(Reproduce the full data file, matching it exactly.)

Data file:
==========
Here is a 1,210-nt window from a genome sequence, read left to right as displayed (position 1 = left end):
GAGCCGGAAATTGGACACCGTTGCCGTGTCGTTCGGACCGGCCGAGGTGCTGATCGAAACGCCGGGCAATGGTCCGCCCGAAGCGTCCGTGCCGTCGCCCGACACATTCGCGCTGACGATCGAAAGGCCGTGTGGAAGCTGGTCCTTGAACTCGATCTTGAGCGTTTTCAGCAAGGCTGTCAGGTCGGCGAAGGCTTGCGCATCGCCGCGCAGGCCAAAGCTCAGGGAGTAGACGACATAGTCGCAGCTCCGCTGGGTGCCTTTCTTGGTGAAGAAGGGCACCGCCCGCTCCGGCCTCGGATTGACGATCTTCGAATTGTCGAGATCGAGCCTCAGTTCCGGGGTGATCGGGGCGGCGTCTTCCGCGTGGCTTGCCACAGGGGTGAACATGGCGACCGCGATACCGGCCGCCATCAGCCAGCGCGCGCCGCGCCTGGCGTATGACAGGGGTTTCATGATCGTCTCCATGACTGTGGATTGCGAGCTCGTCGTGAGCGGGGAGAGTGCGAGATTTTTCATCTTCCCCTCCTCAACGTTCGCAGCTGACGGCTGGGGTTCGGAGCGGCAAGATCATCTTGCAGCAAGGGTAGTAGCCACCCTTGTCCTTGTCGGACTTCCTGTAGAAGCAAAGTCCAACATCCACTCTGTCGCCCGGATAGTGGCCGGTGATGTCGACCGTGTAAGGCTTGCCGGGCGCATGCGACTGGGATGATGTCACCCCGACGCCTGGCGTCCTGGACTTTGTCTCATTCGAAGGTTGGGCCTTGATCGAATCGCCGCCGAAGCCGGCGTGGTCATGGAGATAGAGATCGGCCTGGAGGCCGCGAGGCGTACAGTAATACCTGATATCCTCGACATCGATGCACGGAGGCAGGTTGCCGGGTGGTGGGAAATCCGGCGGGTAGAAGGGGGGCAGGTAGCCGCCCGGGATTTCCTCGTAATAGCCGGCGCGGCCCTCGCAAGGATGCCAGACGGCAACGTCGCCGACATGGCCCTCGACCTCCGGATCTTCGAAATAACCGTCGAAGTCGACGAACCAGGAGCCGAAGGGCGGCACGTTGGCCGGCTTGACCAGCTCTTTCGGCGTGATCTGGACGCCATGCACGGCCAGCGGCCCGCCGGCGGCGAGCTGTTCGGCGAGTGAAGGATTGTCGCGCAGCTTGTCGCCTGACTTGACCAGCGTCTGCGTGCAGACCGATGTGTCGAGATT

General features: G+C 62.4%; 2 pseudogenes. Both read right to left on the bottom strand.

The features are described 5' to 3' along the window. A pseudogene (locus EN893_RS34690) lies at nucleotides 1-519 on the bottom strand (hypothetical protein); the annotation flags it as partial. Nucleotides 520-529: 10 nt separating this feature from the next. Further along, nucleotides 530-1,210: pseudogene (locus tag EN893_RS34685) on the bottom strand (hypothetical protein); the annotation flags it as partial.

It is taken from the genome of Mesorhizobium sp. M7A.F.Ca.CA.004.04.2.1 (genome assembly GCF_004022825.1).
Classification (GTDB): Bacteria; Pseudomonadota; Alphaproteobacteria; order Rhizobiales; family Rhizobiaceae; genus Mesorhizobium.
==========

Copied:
Here is a 1,210-nt window from a genome sequence, read left to right as displayed (position 1 = left end):
GAGCCGGAAATTGGACACCGTTGCCGTGTCGTTCGGACCGGCCGAGGTGCTGATCGAAACGCCGGGCAATGGTCCGCCCGAAGCGTCCGTGCCGTCGCCCGACACATTCGCGCTGACGATCGAAAGGCCGTGTGGAAGCTGGTCCTTGAACTCGATCTTGAGCGTTTTCAGCAAGGCTGTCAGGTCGGCGAAGGCTTGCGCATCGCCGCGCAGGCCAAAGCTCAGGGAGTAGACGACATAGTCGCAGCTCCGCTGGGTGCCTTTCTTGGTGAAGAAGGGCACCGCCCGCTCCGGCCTCGGATTGACGATCTTCGAATTGTCGAGATCGAGCCTCAGTTCCGGGGTGATCGGGGCGGCGTCTTCCGCGTGGCTTGCCACAGGGGTGAACATGGCGACCGCGATACCGGCCGCCATCAGCCAGCGCGCGCCGCGCCTGGCGTATGACAGGGGTTTCATGATCGTCTCCATGACTGTGGATTGCGAGCTCGTCGTGAGCGGGGAGAGTGCGAGATTTTTCATCTTCCCCTCCTCAACGTTCGCAGCTGACGGCTGGGGTTCGGAGCGGCAAGATCATCTTGCAGCAAGGGTAGTAGCCACCCTTGTCCTTGTCGGACTTCCTGTAGAAGCAAAGTCCAACATCCACTCTGTCGCCCGGATAGTGGCCGGTGATGTCGACCGTGTAAGGCTTGCCGGGCGCATGCGACTGGGATGATGTCACCCCGACGCCTGGCGTCCTGGACTTTGTCTCATTCGAAGGTTGGGCCTTGATCGAATCGCCGCCGAAGCCGGCGTGGTCATGGAGATAGAGATCGGCCTGGAGGCCGCGAGGCGTACAGTAATACCTGATATCCTCGACATCGATGCACGGAGGCAGGTTGCCGGGTGGTGGGAAATCCGGCGGGTAGAAGGGGGGCAGGTAGCCGCCCGGGATTTCCTCGTAATAGCCGGCGCGGCCCTCGCAAGGATGCCAGACGGCAACGTCGCCGACATGGCCCTCGACCTCCGGATCTTCGAAATAACCGTCGAAGTCGACGAACCAGGAGCCGAAGGGCGGCACGTTGGCCGGCTTGACCAGCTCTTTCGGCGTGATCTGGACGCCATGCACGGCCAGCGGCCCGCCGGCGGCGAGCTGTTCGGCGAGTGAAGGATTGTCGCGCAGCTTGTCGCCTGACTTGACCAGCGTCTGCGTGCAGACCGATGTGTCGAGATT

General features: G+C 62.4%; 2 pseudogenes. Both read right to left on the bottom strand.

The features are described 5' to 3' along the window. A pseudogene (locus EN893_RS34690) lies at nucleotides 1-519 on the bottom strand (hypothetical protein); the annotation flags it as partial. Nucleotides 520-529: 10 nt separating this feature from the next. Further along, nucleotides 530-1,210: pseudogene (locus tag EN893_RS34685) on the bottom strand (hypothetical protein); the annotation flags it as partial.

It is taken from the genome of Mesorhizobium sp. M7A.F.Ca.CA.004.04.2.1 (genome assembly GCF_004022825.1).
Classification (GTDB): Bacteria; Pseudomonadota; Alphaproteobacteria; order Rhizobiales; family Rhizobiaceae; genus Mesorhizobium.